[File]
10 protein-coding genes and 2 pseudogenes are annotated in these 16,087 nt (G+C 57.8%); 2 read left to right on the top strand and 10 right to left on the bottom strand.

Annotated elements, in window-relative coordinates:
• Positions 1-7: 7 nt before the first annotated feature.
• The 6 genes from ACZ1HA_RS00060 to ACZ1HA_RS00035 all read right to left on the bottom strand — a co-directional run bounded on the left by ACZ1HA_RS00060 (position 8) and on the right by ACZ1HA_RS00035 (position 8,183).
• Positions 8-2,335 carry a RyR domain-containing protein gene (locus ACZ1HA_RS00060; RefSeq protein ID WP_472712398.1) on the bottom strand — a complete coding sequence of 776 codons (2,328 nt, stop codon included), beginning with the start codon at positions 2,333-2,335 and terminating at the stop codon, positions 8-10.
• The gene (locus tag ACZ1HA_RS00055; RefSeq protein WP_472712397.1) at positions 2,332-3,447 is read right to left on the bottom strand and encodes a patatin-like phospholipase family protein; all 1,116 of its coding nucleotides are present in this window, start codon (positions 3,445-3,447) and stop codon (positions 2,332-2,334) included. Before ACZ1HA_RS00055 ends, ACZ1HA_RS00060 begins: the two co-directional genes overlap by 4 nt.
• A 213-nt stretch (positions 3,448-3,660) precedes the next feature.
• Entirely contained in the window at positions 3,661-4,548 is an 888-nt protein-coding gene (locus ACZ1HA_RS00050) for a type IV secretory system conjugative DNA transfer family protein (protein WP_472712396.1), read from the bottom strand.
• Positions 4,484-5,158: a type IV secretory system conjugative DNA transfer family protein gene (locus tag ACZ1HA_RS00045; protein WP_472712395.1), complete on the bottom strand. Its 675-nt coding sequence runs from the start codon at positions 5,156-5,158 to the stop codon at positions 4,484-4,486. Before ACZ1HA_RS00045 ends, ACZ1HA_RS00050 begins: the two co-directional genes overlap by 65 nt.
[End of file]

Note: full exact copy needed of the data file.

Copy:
10 protein-coding genes and 2 pseudogenes are annotated in these 16,087 nt (G+C 57.8%); 2 read left to right on the top strand and 10 right to left on the bottom strand.

Annotated elements, in window-relative coordinates:
• Positions 1-7: 7 nt before the first annotated feature.
• The 6 genes from ACZ1HA_RS00060 to ACZ1HA_RS00035 all read right to left on the bottom strand — a co-directional run bounded on the left by ACZ1HA_RS00060 (position 8) and on the right by ACZ1HA_RS00035 (position 8,183).
• Positions 8-2,335 carry a RyR domain-containing protein gene (locus ACZ1HA_RS00060; RefSeq protein ID WP_472712398.1) on the bottom strand — a complete coding sequence of 776 codons (2,328 nt, stop codon included), beginning with the start codon at positions 2,333-2,335 and terminating at the stop codon, positions 8-10.
• The gene (locus tag ACZ1HA_RS00055; RefSeq protein WP_472712397.1) at positions 2,332-3,447 is read right to left on the bottom strand and encodes a patatin-like phospholipase family protein; all 1,116 of its coding nucleotides are present in this window, start codon (positions 3,445-3,447) and stop codon (positions 2,332-2,334) included. Before ACZ1HA_RS00055 ends, ACZ1HA_RS00060 begins: the two co-directional genes overlap by 4 nt.
• A 213-nt stretch (positions 3,448-3,660) precedes the next feature.
• Entirely contained in the window at positions 3,661-4,548 is an 888-nt protein-coding gene (locus ACZ1HA_RS00050) for a type IV secretory system conjugative DNA transfer family protein (protein WP_472712396.1), read from the bottom strand.
• Positions 4,484-5,158: a type IV secretory system conjugative DNA transfer family protein gene (locus tag ACZ1HA_RS00045; protein WP_472712395.1), complete on the bottom strand. Its 675-nt coding sequence runs from the start codon at positions 5,156-5,158 to the stop codon at positions 4,484-4,486. Before ACZ1HA_RS00045 ends, ACZ1HA_RS00050 begins: the two co-directional genes overlap by 65 nt.